How to Insert Social Media Into Your Story Without Dating It

Discussion PostIn early September, I wrote a post wondering why social media seems to be all but missing from contemporary YA and MG, even though we know now that the average teen spends nine hours a day online.  (That’s over half their waking hours, assuming eight hours of sleep.)  Of course, I mused, many adults writing books for teens probably are thinking about their own childhoods, when not everyone owned a smartphone and if you had to use the Internet, you might actually have to go to a cafe to do so.  And probably they realized that a bunch of books about teens lying in bed scrolling through feeds and texting each other would not be very interesting.  Still, it seems like books could at least give a nod to the existence of social media.  Why not a line such as, “Charlotte looked around.  She noticed none of her friends were listening; they were all on their phones.”  Or, “Peter looked at the table next to him.  There was a family of five, all of them on their phones.”  Writing a book that incorporates social media does not have to be all about social media and nothing else.  Including social media could simply provide a glimpse of what life is actually like for contemporary teens.

Many comments responded to my post by suggesting that including social media would “date” a book.  Of course, this is quite possible.  However, I believe that it is also possible to include social media in a way that would make it realistic and relevant, without necessarily dating it.  “Dating” a book generally means that there are allusions or references that are simply not timely anymore, or that readers will no longer get after the moment has passed, or that the allusions are almost funny.  The Backstreet Boys, did you say? Who listens to them anymore?  Simply referring to a piece of technology, even an obsolete one, does not have to date the book, as long as it is being used in a way that still feels relevant or still makes sense to the readers.  Does Rainbow Rowell’s Eleanor and Park feel dated because it includes a Walkman? No, of course not.  The Walkman simply indicates that the book is set in the 1980s.  And why not?  Stories cannot be completely unmoored from all sense of time and place.

To avoid dating a book while mentioning technology, it is best, quite simply, to avoid naming anything specifically or with a proper name.  Even if Facebook seems like a social media giant now, already we see teens moving to other social media platforms such as Snapchat.  So, yes, saying, “Sara was on Facebook,” could conceivably date a book.  However, this does not mean that the book cannot mention “messaging” friends, “scrolling through a feed,” “watching videos,” or “playing video games.”  These things are likely to last for some time, even if how we message or play video games changes.  And they are generic enough that readers in the future will be able to follow the action.  Someone talking to a friend who is not physically present while using some type of “messaging” is not a reference that will likely confuse the average reader.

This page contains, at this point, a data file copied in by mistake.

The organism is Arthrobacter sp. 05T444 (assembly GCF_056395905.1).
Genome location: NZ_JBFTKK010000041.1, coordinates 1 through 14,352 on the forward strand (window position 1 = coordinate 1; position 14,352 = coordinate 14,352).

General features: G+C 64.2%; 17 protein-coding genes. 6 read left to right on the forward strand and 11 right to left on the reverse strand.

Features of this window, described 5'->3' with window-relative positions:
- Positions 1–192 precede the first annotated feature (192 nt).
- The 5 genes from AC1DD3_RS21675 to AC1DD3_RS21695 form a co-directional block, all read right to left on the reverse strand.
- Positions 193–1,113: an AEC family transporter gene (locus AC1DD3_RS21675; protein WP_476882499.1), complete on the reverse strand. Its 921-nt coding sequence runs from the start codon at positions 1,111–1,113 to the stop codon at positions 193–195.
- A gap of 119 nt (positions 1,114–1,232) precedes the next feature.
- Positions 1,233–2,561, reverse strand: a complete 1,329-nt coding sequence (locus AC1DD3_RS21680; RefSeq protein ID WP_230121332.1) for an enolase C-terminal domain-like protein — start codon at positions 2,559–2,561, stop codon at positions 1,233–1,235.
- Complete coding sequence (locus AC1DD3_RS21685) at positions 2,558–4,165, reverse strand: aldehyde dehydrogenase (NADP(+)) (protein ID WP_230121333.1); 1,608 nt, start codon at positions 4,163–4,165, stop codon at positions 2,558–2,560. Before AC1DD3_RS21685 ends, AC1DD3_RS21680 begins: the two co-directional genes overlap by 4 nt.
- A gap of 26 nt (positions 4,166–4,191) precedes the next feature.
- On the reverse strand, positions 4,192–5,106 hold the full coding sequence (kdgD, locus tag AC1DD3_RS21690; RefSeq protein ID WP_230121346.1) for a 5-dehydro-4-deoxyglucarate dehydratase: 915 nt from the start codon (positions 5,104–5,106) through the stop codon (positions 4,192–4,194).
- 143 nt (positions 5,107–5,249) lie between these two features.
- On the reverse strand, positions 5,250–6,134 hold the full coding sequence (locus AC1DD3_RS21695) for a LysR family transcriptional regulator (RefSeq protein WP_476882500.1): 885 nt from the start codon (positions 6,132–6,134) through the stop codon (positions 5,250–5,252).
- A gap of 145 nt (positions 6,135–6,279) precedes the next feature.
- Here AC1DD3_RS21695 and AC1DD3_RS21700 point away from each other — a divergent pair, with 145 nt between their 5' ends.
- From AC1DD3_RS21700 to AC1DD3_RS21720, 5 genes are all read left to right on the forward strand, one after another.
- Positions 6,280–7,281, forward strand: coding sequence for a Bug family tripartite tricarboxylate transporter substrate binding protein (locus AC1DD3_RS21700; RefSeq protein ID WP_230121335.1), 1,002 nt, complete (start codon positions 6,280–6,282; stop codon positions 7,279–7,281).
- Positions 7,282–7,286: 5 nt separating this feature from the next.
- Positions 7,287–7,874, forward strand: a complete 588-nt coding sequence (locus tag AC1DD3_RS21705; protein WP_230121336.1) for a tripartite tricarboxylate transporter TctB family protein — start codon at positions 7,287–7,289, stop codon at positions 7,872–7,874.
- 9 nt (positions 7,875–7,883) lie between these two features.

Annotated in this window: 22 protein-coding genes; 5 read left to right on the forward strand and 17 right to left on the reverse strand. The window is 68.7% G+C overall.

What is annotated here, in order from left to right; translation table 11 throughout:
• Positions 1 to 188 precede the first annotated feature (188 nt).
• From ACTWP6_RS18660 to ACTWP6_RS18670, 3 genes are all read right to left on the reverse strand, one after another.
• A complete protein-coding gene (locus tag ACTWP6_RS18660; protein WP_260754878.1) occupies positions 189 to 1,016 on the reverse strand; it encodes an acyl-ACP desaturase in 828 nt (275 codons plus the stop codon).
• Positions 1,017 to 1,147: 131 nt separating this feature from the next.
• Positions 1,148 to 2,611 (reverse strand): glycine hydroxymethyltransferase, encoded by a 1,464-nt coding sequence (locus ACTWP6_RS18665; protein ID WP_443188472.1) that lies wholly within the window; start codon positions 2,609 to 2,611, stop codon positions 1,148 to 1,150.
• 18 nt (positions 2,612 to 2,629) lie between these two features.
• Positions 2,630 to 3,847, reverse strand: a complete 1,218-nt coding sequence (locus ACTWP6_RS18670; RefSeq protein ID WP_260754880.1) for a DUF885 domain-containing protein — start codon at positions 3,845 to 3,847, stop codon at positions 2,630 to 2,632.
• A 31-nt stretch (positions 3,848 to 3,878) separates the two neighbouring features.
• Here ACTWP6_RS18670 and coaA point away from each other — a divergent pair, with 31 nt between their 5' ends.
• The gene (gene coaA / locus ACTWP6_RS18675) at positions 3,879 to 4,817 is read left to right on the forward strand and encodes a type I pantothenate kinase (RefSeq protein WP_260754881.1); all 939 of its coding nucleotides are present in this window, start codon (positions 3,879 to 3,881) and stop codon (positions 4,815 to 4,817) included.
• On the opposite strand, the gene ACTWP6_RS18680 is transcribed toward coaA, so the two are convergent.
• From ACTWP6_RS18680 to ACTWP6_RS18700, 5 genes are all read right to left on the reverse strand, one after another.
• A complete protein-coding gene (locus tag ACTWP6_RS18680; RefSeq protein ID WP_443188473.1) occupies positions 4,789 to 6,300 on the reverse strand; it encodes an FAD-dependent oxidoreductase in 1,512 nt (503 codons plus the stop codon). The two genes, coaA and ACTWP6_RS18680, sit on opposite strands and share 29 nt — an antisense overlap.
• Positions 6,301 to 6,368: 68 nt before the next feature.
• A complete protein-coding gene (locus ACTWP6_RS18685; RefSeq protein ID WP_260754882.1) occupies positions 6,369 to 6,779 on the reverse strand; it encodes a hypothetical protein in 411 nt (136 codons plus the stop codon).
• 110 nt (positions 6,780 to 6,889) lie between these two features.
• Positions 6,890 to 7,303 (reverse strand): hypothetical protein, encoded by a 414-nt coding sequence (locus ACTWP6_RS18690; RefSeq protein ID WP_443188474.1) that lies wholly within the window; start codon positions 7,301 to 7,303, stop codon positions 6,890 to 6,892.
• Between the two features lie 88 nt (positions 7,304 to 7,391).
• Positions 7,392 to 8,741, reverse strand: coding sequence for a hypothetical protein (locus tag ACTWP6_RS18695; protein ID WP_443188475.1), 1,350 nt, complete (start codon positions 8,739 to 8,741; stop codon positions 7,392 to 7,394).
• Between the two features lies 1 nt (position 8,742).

Finally, we should note that no story can be truly timeless.  Even a YA book that talks about going to the mall or having a summer job–all without mentioning social media–technically “dates” itself.  First of all, not mentioning ubiquitous Internet and phones makes it seem like the story is set before 2007, when the iPhone was launched.  So do the malls and the summer jobs, since we’re seeing malls close as a result of online shopping and we are also seeing that there are no longer as many summer jobs for teens.  What seem like “normal” activities to the authors writing these books are not actually activities that many teens growing up today might relate to.  And they might be completely gone in the future.  But that is not a bad thing.  We do not feel the books are “dated” because the references to malls and summer jobs make sense to us, even if we don’t hang out in malls and we don’t know many friends lucky enough to land a job at the local pool or ice cream parlor.  The idea of hanging out with friends or trying to earn money are things people can relate to, even if they do them differently than portrayed in books.